2. Anatoly Belilovsky (the expert cited in the above quote) is a New York-based pediatrician who is authoring a book entitled, Parents should not trust development to intelligence-building toys or tapes. I don’t know the guy, so I have no comment on his work as a medical professional or an author. But it is book titles like these that encourage us to view technology and learning as mutually exclusive—or even dangerous! Must the concept of screen time always equate to a child zombie sitting in front of a television or computer, unattended? Belilovsky himself says children have little incentive to solve a puzzle or build a structure when left alone because the interaction [with caretaker] is what motivates the child. Yes! I agree, Belilovsky. But why is this interactivity praised when the puzzle comes in a cardboard box instead of a touchable, digital display?
I know: It’s because people make sweeping generalizations about intelligence-building toys and tapes.
<—————–Exit stage left: Mutual Exclusivity.
(Wait…did he say tapes? As in cassette? Really?…)
—————–>Enter stage right: Technology Integration.
Parents magazine lists 50 Simple Ways to Make Your Baby Smarter. By my count, 10 of those items could easily be done using an iPad; specifically, numbers 4, 11, 32, 34, 37, 38, 39, 40, 41, and 47. For example,
#11: Joke around. Point to a photo of Uncle Frank, and call him “Mommy.” Then tell your child that you were being silly and laugh at your “joke” to build her budding sense of humor.
It doesn’t matter whether the photo of Uncle Frank is on paper or on a screen because the point of the exercise is to prompt interaction between the child and the parent. Technology integration [done well] is not clunky or competitive; it’s seamless and supportive! No stealing of thunder required.
So what did we cover?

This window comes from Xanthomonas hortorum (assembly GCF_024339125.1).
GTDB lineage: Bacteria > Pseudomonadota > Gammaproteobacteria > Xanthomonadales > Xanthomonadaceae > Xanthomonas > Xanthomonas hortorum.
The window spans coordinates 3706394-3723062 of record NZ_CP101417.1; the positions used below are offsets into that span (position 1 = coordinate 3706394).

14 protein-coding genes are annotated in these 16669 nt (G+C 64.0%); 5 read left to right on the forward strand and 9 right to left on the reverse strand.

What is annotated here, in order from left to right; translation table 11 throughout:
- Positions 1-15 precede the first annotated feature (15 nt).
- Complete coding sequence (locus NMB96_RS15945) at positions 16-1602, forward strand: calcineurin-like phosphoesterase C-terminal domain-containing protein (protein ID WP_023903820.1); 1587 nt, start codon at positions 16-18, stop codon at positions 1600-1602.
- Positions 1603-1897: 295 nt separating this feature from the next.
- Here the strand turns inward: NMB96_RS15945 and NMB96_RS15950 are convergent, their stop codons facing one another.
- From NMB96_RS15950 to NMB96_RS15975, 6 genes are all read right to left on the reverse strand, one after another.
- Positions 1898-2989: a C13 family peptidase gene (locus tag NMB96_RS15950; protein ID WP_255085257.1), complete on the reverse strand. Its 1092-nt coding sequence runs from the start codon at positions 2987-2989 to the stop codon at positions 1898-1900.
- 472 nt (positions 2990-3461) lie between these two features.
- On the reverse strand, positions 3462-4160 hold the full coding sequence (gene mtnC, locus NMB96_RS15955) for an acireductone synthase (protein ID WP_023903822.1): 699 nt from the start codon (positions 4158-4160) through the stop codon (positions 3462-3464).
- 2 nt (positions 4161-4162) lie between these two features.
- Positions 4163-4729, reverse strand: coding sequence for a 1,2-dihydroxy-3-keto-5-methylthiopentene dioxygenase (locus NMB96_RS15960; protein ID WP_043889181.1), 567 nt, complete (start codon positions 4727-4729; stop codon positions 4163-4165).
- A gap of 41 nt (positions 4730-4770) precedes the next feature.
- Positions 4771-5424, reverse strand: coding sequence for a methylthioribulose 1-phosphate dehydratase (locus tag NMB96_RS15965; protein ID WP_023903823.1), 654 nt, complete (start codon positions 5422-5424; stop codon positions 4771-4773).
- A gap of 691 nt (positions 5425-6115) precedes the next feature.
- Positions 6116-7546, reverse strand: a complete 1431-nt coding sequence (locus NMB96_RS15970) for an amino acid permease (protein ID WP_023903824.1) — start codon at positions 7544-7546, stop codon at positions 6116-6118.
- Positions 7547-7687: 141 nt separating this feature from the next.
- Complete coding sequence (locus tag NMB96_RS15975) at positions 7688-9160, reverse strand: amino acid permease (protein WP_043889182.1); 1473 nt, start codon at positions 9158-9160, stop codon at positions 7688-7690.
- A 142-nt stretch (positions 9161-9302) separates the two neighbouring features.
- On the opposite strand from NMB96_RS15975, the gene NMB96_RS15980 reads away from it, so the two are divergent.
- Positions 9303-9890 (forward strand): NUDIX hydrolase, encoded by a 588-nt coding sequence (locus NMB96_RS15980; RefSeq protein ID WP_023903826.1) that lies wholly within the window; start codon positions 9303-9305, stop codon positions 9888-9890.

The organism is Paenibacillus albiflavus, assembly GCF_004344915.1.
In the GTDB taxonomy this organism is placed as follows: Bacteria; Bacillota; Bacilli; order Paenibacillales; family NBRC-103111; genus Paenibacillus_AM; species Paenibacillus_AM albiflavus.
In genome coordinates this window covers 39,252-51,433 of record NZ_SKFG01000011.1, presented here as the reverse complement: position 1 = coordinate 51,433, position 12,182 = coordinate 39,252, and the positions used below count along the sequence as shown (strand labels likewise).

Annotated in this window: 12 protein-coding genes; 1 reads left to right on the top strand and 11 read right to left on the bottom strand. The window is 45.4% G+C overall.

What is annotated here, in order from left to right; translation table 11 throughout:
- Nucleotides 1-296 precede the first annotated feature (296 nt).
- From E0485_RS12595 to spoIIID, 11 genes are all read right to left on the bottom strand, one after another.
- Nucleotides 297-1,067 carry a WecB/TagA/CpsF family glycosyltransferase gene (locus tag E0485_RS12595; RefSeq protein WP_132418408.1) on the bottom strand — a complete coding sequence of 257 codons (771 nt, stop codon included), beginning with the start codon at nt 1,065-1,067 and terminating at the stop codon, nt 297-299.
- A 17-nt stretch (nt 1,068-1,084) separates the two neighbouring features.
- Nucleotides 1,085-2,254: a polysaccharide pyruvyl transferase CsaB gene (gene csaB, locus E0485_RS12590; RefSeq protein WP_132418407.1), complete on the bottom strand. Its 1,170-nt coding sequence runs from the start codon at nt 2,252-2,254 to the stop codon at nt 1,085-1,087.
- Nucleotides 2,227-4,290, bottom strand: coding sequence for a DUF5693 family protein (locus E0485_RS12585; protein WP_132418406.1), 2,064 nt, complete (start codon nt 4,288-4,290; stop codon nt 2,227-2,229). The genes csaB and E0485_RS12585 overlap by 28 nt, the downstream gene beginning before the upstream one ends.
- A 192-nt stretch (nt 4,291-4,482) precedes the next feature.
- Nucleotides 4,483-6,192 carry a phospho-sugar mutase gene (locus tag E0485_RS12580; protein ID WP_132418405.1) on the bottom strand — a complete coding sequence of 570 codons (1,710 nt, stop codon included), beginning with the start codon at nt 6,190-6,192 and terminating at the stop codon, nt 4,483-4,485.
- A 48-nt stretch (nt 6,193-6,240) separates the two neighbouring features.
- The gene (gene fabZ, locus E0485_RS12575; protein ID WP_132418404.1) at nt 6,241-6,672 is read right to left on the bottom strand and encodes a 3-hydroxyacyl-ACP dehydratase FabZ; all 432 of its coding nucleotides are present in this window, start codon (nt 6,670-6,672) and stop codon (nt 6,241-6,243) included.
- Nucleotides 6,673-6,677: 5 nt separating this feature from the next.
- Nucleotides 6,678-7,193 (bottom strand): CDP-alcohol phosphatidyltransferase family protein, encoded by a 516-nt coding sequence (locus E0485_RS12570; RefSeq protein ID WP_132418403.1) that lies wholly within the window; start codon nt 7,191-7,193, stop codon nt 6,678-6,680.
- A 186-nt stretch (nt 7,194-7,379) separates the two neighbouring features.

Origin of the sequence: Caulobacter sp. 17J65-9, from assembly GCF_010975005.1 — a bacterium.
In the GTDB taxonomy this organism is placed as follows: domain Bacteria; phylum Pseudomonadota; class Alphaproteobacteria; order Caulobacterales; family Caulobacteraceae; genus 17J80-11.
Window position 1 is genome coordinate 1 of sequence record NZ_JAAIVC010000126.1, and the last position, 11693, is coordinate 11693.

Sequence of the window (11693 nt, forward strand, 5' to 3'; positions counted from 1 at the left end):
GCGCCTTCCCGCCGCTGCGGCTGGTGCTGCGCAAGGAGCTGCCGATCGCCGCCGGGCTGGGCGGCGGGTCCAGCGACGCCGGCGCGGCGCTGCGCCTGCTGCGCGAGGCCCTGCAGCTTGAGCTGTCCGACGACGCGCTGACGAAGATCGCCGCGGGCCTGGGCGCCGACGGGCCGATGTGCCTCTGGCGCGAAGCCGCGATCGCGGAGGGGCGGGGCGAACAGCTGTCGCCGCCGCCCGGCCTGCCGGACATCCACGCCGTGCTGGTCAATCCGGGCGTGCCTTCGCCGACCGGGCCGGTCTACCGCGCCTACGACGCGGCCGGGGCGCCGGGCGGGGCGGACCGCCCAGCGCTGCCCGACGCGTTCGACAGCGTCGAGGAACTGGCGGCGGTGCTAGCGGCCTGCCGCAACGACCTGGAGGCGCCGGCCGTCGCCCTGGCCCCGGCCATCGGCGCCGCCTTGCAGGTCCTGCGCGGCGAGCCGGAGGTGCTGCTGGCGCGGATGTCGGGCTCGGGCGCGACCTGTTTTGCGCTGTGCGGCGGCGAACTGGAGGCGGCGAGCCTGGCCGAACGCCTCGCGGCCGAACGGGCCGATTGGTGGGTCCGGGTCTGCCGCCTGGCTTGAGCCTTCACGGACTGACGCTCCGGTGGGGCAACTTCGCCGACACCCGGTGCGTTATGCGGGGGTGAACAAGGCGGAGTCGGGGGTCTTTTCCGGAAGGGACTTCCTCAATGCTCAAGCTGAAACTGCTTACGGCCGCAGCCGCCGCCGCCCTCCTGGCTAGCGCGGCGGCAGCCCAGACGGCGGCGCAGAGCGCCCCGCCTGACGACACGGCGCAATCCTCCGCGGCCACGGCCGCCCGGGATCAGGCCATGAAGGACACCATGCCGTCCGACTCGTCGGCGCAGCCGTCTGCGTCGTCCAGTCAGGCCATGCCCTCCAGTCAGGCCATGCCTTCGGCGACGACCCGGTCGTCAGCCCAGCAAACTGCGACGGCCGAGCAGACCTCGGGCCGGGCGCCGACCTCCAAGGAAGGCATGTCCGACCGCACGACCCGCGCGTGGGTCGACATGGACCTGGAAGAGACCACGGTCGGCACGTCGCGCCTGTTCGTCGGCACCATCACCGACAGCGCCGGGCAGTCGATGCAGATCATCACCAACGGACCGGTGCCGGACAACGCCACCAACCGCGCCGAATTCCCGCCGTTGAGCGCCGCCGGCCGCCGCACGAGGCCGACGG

1. I have unabashedly judged a book by its title. But writing about cassette tapes in 2011 is ridiculous. If that makes me an elitist, then I’m charmed to meet you.
2. A learning tool (digital or not) should not be a scapegoat for deficiencies due to lack of interaction from an educator. Otherwise, as this guy and this guy (and now I) say, “A teacher that can be replaced by a machine *should* be.”
The A/V Adapter allows us to output the iPad display onto our TV. It was expensive ($40 + HDMI cable), but it’s great for parents because it gives us the option to keep our child’s paws off the control and still share the output with her for movies, flashcard apps, and more:
- Netflix: We are able to stream Neflix through our Blue-ray Player or XBox (wow, are we spoiled), but there is something especially enchanting about resuming content in our queue at the exact spot where we left it.
- Videos: I feel like I got a 2-for-1 on my Yo Gabba Gabba downloads. And, no more storing DVDs!
- Kids App (Monkey Preschool Lunchbox): This is one of Stella’s favorite games, so it was fun to watch her use both the iPad and TV screen. The game incorporates colors, shapes, fruit, counting, puzzles, and matching—worth every 99 pennies. Bonus: Stella signs the word “more!”
- FaceTime: Grandpa is finally life-size!
- Web Browsing: Browsing the web as a family affair? Hello, Google DNS and parental controls.
And for those of you who are concerned about the amount of her daily screen time (more on this later), she also played with non-digital toys—and boys!—all day long.